Long non-coding RNAs (lncRNAs) are defined as non-protein coding transcripts longer than 200 nucleotides [7,8]. During the past decade, genome-wide sequencing helped researchers discover a large amount of lncRNAs . Increasing studies suggested that the lncRNAs were involved in multiple cellular biological process and were associated with different human diseases including cancer [9,10]. Furthermore, several lncRNAs have been identified as oncogenes, such as MALAT1 in lung cancer , HOTAIR in breast cancer , and PANDA in hepatocellular carcinoma . Above lncRNAs were also found to be associated with the prognosis of cancer patients [13–15].
Recently, the prognostic values of lncRNAs have attracted much attention in the field of cancer research. Researchers put great effort into investigating the lncRNA biomarkers in multiple malignancies, including gastric cancer , breast cancer , hepatocellular carcinoma  and ovarian cancer . In lung cancer, Tu et al explored the lncRNA biomarkers in based on 739 patients derived from GEO datasets  and identified an eight-lncRNA signature which was associated with clinical outcomes. In the present study, we conducted a large sample size (n=1902) and cross-platform (including RNA-seq and microarray data) analysis, and performed multiple validation. Considering the above clear advantages, our findings will provide robust evidence for the exploration of lncRNA biomarkers in NSCLC.
Identification of seven lncRNAs as prognostic biomarkers in discovery group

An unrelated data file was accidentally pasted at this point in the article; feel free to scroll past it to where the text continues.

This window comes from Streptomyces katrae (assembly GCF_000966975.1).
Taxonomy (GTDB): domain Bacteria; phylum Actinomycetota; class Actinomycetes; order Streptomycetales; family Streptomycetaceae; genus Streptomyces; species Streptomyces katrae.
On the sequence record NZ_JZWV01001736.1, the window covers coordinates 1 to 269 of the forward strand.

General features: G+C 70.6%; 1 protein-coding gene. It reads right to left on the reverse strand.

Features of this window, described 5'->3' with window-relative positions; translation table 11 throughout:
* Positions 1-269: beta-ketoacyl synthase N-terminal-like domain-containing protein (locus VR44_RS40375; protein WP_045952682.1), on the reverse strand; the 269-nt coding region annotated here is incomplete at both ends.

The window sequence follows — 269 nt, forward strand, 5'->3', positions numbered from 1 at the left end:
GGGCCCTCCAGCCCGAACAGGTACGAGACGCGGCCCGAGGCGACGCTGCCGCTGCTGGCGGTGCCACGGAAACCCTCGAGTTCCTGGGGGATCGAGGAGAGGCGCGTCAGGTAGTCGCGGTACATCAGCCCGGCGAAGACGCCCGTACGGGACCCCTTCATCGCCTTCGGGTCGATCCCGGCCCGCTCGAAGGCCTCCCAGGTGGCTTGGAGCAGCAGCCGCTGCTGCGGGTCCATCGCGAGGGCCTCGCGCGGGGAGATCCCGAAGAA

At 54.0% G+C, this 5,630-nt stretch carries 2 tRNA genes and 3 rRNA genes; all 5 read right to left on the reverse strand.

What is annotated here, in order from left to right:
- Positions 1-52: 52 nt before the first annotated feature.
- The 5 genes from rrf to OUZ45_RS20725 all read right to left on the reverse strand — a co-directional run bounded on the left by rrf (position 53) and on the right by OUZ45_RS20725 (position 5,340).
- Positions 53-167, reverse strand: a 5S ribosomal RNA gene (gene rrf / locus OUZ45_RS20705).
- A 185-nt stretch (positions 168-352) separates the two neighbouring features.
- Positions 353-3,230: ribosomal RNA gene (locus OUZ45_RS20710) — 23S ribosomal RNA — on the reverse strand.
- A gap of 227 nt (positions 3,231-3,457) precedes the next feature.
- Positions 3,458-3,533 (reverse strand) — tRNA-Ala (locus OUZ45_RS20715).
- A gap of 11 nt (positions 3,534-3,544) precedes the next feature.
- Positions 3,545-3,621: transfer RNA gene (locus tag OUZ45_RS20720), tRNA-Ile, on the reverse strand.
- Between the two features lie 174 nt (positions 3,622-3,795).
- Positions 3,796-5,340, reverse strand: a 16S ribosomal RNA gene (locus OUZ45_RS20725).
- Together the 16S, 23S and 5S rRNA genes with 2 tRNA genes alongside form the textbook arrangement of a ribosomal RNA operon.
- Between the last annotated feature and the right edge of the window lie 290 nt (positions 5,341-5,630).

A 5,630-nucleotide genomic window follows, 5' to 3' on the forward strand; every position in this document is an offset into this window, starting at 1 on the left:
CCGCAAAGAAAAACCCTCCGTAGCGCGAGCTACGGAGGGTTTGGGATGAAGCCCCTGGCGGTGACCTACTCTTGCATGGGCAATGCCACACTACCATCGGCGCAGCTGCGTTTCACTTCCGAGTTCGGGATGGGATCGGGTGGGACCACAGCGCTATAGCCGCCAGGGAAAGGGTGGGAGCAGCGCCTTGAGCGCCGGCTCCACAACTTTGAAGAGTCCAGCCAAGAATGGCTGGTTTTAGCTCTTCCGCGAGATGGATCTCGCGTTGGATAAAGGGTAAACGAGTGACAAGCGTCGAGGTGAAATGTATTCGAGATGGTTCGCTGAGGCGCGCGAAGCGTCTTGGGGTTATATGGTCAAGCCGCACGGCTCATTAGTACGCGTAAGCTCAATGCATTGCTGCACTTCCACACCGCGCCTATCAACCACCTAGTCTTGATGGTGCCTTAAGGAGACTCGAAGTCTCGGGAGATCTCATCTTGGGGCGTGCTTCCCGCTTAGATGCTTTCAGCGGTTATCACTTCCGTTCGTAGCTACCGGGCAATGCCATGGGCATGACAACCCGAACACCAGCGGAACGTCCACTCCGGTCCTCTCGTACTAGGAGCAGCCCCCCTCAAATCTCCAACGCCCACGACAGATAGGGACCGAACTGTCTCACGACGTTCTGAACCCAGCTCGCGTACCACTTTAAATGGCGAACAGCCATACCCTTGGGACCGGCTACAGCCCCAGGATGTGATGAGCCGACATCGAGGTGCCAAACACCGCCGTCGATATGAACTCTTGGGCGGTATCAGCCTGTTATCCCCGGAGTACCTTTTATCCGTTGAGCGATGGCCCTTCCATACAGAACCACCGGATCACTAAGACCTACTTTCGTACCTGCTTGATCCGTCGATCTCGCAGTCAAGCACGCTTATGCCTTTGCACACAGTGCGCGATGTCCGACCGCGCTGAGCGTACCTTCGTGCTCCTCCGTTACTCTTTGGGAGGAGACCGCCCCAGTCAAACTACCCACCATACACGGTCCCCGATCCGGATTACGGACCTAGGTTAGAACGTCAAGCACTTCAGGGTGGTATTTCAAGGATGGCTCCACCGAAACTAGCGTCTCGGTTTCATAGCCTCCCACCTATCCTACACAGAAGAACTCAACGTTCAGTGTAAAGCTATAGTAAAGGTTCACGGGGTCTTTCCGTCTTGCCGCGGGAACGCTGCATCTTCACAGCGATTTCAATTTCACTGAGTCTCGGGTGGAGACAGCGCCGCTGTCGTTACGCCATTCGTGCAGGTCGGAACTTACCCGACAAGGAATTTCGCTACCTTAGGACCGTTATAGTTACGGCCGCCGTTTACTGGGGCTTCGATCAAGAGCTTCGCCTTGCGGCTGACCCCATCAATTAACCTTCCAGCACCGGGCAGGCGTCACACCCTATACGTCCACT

By subjecting the lncRNA profiling data of discovery group to univariable Cox proportional hazards regression analysis, we obtained 457 lncRNAs whose P-value were less than 0.05. Among them, seven lncRNAs were selected for further analysis, including APTR, DHRS4-AS1, ITGA9-AS1, LINC01137, LOC101927972, RPARP-AS1 and SH3BP5-AS1. Next, we fitted the 7 lncRNAs expression, the corresponding survival status and survival time into the multivariable Cox regression. Using the coefficients obtained from the multivariable Cox regression, a risk-score formula was constructed as following: risk score = - 0.06 x APTR - 0.20 x DHRS4-AS1 - 0.35 x ITGA9-AS1 - 0.23 x LINC01137 - 0.25 x LOC101927972 - 0.06 x RPARP-AS1 - 0.20 x SH3BP5-AS1. Notably, in the formula, every lncRNA expression value is weight by a negative coefficient (Table 1). As shown in Figure 1A and 1B, the heatmap revealed that the expression level of seven lncRNAs was decreased accompanying with the higher risk scores. Furthermore, we calculated the association between risk score and cancer-related death (Figure 1C). Our data showed that mortality rate in high risk group was significant higher than low risk group (Figure 1D), indicating the seven lncRNAs might play a protective role in NSCLC.
Table 1. Seven lncRNAs significantly associated with the OS of NSCLC patients in the training group.